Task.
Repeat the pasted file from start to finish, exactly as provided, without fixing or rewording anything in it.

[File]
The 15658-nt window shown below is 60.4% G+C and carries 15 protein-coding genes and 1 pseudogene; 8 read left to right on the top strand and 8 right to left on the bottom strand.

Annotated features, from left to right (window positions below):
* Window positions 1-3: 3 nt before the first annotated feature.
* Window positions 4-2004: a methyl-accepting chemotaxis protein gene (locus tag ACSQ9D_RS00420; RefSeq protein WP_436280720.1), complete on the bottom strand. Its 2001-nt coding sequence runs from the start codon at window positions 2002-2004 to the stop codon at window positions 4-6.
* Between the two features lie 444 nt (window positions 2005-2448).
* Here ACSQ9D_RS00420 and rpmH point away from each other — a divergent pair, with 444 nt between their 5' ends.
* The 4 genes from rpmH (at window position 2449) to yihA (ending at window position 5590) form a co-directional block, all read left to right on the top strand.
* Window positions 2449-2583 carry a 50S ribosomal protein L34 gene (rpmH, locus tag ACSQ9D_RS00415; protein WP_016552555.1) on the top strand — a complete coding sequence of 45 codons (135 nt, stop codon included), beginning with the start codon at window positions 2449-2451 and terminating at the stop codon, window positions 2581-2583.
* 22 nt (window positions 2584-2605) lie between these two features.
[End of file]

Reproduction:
The 15658-nt window shown below is 60.4% G+C and carries 15 protein-coding genes and 1 pseudogene; 8 read left to right on the top strand and 8 right to left on the bottom strand.

Annotated features, from left to right (window positions below):
* Window positions 1-3: 3 nt before the first annotated feature.
* Window positions 4-2004: a methyl-accepting chemotaxis protein gene (locus tag ACSQ9D_RS00420; RefSeq protein WP_436280720.1), complete on the bottom strand. Its 2001-nt coding sequence runs from the start codon at window positions 2002-2004 to the stop codon at window positions 4-6.
* Between the two features lie 444 nt (window positions 2005-2448).
* Here ACSQ9D_RS00420 and rpmH point away from each other — a divergent pair, with 444 nt between their 5' ends.
* The 4 genes from rpmH (at window position 2449) to yihA (ending at window position 5590) form a co-directional block, all read left to right on the top strand.
* Window positions 2449-2583 carry a 50S ribosomal protein L34 gene (rpmH, locus tag ACSQ9D_RS00415; protein WP_016552555.1) on the top strand — a complete coding sequence of 45 codons (135 nt, stop codon included), beginning with the start codon at window positions 2449-2451 and terminating at the stop codon, window positions 2581-2583.
* 22 nt (window positions 2584-2605) lie between these two features.